Crucial Choices Ahead for Beloved, Besieged Social Security

“It was the best of times, it was the worst of times.” That famous phrase from Charles Dickens sums up the double-edged sword hanging over the roughly 63 million Americans now getting monthly retirement payouts from Social Security.

Their 2022 COLA (cost-of-living adjustment) rose by 5.9%, the biggest jump in nearly 40 years. The 2023 increase is set to come in at an even-higher 8.7%. That’s the best of times. The worst of times, getting ever closer, is the date when the Social Security trust fund runs out of money—and those higher benefits this year and next will likely wipe out the fund earlier than the current estimate of 2034.

Adding to the problem, the nation’s demographics have created their own double-edged sword. For years, a combination of higher life expectancies and lower birth rates has been lowering the ratio of workers who pay in to beneficiaries who take out.

Putting everything together, Congress will be forced to act to keep benefits from shrinking to only 78% of the currently scheduled amounts. There’s little doubt that lawmakers won’t let that happen, but plenty of doubt over the direction their fixes will take.

Even though Social Security is hugely popular, only the most optimistic expect a bipartisan solution. Everything will likely hinge on which party is in charge, and the ideas backed by the two parties differ sharply. Democrats want more generous benefits; the GOP, under the guise of saving Social Security, would effectively cut them.

Let’s review the major ideas. Then let’s consider two further reforms—both aimed at high-income Americans—to help prevent any shortfall and put the system on a sound fiscal basis.

Two pieces of legislation have already been introduced that rival each other at doing right by seniors. The Social Security Expansion Act, co-created by Senators Elizabeth Warren (D-MA) and Bernie Sanders (I-VT), would raise benefits by $2,400 per year.  A proposal from Democrats in the House, Social Security 2100: A Sacred Trust, would raise all benefits by 2%—an average monthly increase of $159. Additional provisions in both bills, including a more generous way to calculate COLAs, would put even more money in the pockets of retirees.

The bills differ in how they’re funded, how much revenue they raise, and what it all means for the program’s future. The Warren-Sanders bill is both more progressive and more effective: it would fund Social Security through 2096, and do it by raising more revenue from America’s well-off.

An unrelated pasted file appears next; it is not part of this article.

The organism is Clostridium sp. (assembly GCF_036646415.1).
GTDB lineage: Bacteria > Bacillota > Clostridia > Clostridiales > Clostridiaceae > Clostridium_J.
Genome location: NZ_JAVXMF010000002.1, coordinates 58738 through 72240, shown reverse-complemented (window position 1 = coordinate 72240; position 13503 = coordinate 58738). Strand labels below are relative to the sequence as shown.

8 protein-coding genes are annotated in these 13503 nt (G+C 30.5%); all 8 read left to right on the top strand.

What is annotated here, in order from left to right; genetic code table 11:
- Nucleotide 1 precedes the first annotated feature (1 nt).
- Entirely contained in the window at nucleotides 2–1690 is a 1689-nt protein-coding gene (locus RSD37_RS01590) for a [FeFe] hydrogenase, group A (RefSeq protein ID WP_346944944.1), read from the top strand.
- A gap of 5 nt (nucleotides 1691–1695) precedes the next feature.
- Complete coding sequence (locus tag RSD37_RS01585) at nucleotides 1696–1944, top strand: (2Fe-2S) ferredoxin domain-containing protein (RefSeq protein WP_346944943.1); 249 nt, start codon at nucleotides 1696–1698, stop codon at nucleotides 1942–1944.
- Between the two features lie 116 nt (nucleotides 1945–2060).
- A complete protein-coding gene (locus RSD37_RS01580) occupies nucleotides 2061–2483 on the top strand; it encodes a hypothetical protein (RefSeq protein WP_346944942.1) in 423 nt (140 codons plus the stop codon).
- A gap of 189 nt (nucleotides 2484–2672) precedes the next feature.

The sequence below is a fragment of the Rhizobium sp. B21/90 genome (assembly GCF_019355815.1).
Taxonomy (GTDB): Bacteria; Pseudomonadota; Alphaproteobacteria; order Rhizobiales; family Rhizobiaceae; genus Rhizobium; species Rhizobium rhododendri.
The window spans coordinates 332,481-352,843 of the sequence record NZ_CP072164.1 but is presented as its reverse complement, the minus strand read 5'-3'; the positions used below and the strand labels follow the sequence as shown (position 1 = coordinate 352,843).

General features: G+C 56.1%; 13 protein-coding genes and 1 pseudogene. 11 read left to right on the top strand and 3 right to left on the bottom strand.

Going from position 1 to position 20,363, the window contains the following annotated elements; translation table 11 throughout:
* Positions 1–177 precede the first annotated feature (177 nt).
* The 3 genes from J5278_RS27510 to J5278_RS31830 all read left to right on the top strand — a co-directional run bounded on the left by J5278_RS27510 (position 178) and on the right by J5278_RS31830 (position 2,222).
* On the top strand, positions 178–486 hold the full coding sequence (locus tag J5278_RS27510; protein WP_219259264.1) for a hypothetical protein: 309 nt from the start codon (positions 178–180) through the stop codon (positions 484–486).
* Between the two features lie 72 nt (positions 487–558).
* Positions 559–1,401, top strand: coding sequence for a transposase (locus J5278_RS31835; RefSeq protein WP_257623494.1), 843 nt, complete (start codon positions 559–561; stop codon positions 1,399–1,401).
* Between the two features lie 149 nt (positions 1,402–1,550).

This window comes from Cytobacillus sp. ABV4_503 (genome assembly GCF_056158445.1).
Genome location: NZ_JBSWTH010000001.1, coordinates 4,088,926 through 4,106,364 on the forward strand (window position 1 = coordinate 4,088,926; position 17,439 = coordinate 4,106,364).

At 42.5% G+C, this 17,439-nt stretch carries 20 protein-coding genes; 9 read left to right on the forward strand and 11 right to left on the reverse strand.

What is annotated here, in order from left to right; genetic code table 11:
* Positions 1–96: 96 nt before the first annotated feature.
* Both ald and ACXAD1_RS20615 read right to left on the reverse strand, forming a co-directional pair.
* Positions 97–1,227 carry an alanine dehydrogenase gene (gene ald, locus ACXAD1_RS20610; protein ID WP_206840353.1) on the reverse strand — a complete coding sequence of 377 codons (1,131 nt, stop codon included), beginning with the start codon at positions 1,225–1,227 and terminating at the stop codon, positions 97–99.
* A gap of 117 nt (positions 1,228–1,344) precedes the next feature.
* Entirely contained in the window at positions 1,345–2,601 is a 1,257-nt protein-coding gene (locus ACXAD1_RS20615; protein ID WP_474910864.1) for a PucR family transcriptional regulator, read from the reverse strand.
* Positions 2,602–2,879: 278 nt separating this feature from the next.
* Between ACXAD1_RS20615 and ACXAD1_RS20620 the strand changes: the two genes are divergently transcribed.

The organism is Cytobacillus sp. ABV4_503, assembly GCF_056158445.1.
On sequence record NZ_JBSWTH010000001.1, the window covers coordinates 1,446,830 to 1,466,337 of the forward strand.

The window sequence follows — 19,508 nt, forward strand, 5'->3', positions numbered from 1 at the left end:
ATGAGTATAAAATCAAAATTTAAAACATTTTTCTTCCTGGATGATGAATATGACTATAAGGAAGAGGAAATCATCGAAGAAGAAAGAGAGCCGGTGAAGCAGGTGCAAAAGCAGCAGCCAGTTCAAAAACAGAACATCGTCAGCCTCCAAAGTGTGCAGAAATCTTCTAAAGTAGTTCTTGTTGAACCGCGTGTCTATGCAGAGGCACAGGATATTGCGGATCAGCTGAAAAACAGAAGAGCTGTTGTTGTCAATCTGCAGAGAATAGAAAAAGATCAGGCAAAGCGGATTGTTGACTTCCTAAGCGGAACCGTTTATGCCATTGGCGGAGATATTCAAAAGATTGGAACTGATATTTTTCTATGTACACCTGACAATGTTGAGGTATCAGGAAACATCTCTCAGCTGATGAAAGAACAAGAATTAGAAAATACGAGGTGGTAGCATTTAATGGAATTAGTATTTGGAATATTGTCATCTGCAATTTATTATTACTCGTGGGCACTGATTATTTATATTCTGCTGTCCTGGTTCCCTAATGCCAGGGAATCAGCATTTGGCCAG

There are currently no payroll taxes on incomes above $147,000. The House proposal would be funded by re-instituting those taxes on incomes above $400,000. The Warren/Sanders bill would go further, lowering the threshold to $250,000. It also calls for a new tax on the investment and business income of the top 7 percent.

The GOP strongly opposes the Democratic proposals but offers little in the way of alternatives. Most House Republicans have endorsed a new benefit-cutting idea, raising the retirement age to 70 for those born in 1975 or later—in other words, for everyone 47 or younger. An old favorite, back for another try, is to privatize Social Security. Senator Mitt Romney (R-UT) wants to hand the whole issue over to a commission. That suggestion was quickly derided by one commentator as “getting big-money Republicans and big-money Democrats to secretly make decisions that go against the will of the people.”

So much for hopes of bipartisanship; now for the two additional reforms.

“Today, absurdly and unfairly, there is a cap on income subject to Social Security taxes.” Those words came from Senator Sanders when he introduced the bill removing the cap on incomes over $250,000.

It’s just as absurd and unfair to exempt income between $147,000 and $250,000. The payroll tax should apply to all work income, period. That makes the most sense, raises the most revenue, and helps Social Security the most.

Lastly, the starting age for required minimum distributions from retirement accounts has already been pushed back once, and House Democrats have voted unanimously to push it back again. It’s a huge giveaway to those at the high end and a takeaway from all those below. The age should be reset at the original 70½ (or better yet, even lower). All the resulting extra revenues should be dedicated to the Social Security trust fund.

Summing up, there’s no lack of ways to make Social Security more secure. It’s up to Congress to find the will.

• This article first appeared at

Gerald E. Scorse helped pass a bill that tightens the rules for reporting capital gains. He usually writes on taxes. Gerald can be reached at: Read other articles by Gerald.